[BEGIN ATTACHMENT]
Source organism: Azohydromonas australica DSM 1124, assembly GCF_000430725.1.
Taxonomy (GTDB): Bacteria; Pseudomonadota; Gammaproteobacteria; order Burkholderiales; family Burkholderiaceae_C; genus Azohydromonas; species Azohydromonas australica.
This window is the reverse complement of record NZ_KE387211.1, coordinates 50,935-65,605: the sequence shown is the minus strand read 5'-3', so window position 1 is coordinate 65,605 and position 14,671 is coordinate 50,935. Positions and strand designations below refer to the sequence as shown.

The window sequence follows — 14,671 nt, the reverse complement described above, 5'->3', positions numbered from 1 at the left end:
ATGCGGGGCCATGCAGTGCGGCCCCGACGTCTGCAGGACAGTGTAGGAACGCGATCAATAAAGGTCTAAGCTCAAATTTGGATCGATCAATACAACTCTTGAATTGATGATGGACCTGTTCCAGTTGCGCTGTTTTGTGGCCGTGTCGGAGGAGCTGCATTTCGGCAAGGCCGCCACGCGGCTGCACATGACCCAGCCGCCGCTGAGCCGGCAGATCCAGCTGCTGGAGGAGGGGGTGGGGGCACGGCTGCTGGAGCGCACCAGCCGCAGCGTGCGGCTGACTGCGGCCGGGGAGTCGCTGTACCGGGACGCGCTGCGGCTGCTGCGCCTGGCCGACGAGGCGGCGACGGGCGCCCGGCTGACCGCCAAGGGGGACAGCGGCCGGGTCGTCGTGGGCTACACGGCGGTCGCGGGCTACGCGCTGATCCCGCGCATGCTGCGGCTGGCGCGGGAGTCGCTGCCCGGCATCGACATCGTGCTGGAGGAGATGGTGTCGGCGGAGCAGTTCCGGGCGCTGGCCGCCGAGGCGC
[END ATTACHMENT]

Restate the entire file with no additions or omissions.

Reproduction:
Source organism: Azohydromonas australica DSM 1124, assembly GCF_000430725.1.
Taxonomy (GTDB): Bacteria; Pseudomonadota; Gammaproteobacteria; order Burkholderiales; family Burkholderiaceae_C; genus Azohydromonas; species Azohydromonas australica.
This window is the reverse complement of record NZ_KE387211.1, coordinates 50,935-65,605: the sequence shown is the minus strand read 5'-3', so window position 1 is coordinate 65,605 and position 14,671 is coordinate 50,935. Positions and strand designations below refer to the sequence as shown.

The window sequence follows — 14,671 nt, the reverse complement described above, 5'->3', positions numbered from 1 at the left end:
ATGCGGGGCCATGCAGTGCGGCCCCGACGTCTGCAGGACAGTGTAGGAACGCGATCAATAAAGGTCTAAGCTCAAATTTGGATCGATCAATACAACTCTTGAATTGATGATGGACCTGTTCCAGTTGCGCTGTTTTGTGGCCGTGTCGGAGGAGCTGCATTTCGGCAAGGCCGCCACGCGGCTGCACATGACCCAGCCGCCGCTGAGCCGGCAGATCCAGCTGCTGGAGGAGGGGGTGGGGGCACGGCTGCTGGAGCGCACCAGCCGCAGCGTGCGGCTGACTGCGGCCGGGGAGTCGCTGTACCGGGACGCGCTGCGGCTGCTGCGCCTGGCCGACGAGGCGGCGACGGGCGCCCGGCTGACCGCCAAGGGGGACAGCGGCCGGGTCGTCGTGGGCTACACGGCGGTCGCGGGCTACGCGCTGATCCCGCGCATGCTGCGGCTGGCGCGGGAGTCGCTGCCCGGCATCGACATCGTGCTGGAGGAGATGGTGTCGGCGGAGCAGTTCCGGGCGCTGGCCGCCGAGGCGC